WATERBURY, Vt. -- A half dozen production lines operate 12 hours a day, cutting small filters and stuffing them into tiny cups, dropping in 2 or 3 grams of coffee and sealing them before whisking them into boxes.
The scores of little coffee containers, known around Green Mountain Coffee Roasters as K-Cups, rolling off the line every few minutes represent what the small specialty brewer hopes will be a revolution in the way Americans brew their favorite roast at home.
The diminutive cups are a self-contained brewing system that can be popped into a relatively new brand of coffee maker to produce a single cup of steaming java. Gone, promoters of the systems say, are the days of a full pot of coffee slowly burning before it's thrown out.
Green Mountain Coffee Roasters Inc. isn't alone. Brewers large and small, as well as appliance manufacturers, are getting in on the act and pushing the brewing systems as an ideal gift for a population addicted to convenience.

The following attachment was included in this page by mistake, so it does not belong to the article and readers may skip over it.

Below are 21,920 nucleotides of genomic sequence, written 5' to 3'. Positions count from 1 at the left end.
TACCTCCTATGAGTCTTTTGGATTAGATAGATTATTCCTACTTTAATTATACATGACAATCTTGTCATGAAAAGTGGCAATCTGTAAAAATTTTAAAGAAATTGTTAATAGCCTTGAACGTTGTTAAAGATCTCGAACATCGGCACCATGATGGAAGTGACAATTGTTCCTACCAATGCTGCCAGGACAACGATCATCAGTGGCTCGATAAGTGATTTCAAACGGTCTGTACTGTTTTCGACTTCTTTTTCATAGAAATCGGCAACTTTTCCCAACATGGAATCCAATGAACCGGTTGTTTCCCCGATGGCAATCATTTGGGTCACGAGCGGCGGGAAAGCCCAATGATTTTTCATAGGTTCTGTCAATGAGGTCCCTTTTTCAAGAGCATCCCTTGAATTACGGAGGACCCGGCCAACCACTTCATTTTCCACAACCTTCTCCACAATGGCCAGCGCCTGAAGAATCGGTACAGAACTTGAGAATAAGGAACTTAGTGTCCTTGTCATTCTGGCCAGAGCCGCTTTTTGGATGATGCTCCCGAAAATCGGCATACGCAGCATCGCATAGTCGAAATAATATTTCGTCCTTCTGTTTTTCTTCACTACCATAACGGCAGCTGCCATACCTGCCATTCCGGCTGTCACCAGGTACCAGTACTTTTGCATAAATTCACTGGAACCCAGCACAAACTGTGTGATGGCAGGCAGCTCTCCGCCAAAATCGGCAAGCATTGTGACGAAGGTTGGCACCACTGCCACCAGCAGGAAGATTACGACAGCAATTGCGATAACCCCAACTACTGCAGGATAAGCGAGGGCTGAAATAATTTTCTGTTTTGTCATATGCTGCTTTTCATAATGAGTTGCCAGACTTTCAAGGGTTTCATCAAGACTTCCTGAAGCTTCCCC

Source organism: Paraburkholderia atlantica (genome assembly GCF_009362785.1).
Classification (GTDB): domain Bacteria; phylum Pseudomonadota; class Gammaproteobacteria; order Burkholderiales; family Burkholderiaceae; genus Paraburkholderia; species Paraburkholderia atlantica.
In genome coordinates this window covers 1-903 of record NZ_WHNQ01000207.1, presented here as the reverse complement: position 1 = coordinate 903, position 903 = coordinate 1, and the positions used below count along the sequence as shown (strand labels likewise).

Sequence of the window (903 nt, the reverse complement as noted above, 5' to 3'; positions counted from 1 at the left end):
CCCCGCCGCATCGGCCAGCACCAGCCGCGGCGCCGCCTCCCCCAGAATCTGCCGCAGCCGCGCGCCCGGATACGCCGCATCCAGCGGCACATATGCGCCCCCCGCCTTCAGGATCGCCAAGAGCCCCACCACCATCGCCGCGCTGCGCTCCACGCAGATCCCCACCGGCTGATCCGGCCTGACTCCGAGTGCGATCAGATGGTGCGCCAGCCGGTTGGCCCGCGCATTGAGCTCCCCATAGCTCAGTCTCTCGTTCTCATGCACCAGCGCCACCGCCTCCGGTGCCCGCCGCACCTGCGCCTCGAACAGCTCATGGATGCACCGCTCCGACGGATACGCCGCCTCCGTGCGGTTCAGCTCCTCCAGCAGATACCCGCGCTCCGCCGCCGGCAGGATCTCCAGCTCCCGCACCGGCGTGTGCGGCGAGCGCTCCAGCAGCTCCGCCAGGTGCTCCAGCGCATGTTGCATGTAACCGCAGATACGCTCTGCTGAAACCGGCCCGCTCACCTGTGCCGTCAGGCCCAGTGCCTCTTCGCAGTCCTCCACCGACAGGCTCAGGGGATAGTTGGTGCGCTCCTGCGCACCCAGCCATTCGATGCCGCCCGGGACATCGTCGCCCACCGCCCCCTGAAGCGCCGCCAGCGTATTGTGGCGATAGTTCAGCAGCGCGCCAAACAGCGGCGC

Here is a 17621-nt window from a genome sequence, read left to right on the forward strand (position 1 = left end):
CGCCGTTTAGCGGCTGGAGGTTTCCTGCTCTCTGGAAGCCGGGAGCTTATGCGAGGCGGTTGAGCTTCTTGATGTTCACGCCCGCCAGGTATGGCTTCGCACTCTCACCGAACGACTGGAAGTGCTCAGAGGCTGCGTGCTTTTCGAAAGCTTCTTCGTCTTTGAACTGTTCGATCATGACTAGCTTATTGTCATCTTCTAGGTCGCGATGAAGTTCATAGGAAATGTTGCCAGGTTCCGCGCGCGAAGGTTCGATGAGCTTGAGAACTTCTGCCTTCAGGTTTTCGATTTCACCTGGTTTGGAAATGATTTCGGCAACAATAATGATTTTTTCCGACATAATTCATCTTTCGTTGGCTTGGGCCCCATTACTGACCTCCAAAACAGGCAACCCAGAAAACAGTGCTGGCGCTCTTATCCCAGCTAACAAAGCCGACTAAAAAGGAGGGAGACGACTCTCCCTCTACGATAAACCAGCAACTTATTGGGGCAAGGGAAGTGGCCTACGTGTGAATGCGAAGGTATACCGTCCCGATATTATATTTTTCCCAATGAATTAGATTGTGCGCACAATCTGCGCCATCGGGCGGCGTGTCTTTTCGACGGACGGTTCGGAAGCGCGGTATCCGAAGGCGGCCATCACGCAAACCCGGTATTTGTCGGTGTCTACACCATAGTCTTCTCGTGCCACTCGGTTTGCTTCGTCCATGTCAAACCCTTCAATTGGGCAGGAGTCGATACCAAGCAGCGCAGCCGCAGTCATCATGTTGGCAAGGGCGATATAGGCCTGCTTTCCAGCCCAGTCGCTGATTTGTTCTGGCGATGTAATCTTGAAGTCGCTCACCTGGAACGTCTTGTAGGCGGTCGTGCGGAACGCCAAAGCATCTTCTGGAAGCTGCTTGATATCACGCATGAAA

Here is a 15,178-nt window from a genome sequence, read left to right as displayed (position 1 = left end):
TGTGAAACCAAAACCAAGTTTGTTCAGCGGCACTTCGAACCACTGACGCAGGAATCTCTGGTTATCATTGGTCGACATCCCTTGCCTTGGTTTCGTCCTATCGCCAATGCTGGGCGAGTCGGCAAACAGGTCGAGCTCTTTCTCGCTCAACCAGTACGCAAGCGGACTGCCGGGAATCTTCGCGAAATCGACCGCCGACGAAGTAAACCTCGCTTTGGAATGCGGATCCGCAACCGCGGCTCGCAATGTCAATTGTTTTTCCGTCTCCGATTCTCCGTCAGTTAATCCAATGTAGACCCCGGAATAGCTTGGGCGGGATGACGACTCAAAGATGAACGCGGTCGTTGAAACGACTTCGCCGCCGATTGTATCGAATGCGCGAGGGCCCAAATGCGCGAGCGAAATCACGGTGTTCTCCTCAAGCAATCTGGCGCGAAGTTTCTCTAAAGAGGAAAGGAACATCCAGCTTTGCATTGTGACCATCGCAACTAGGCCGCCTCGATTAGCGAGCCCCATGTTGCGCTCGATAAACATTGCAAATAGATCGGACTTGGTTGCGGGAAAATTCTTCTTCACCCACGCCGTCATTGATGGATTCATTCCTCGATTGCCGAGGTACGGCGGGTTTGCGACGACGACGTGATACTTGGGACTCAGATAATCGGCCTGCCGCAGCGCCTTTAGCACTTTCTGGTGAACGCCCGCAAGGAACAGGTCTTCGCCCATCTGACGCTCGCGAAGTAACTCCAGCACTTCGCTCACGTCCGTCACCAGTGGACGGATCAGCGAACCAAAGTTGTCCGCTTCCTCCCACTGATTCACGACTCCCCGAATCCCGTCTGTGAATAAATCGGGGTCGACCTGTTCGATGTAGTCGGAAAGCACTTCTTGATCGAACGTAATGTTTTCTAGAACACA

''It's an instance of quality meets convenience," said T.J. Whalen, marketing vice president at Green Mountain Coffee.
Green Mountain and other small specialty brewers like it are trying to capture the higher end of the market with their more expensive brews and their fancier brewing systems. But companies from Procter & Gamble Co.'s Folgers brand to Sara Lee Corp.'s Senseo and Kraft Foods Inc.'s Maxwell House also are trying to capitalize on what a number of companies believe is an emerging trend in the home kitchen.
The machines have taken off in offices, but a critical mass is only just beginning to be reached where consumers might consider buying them for their homes.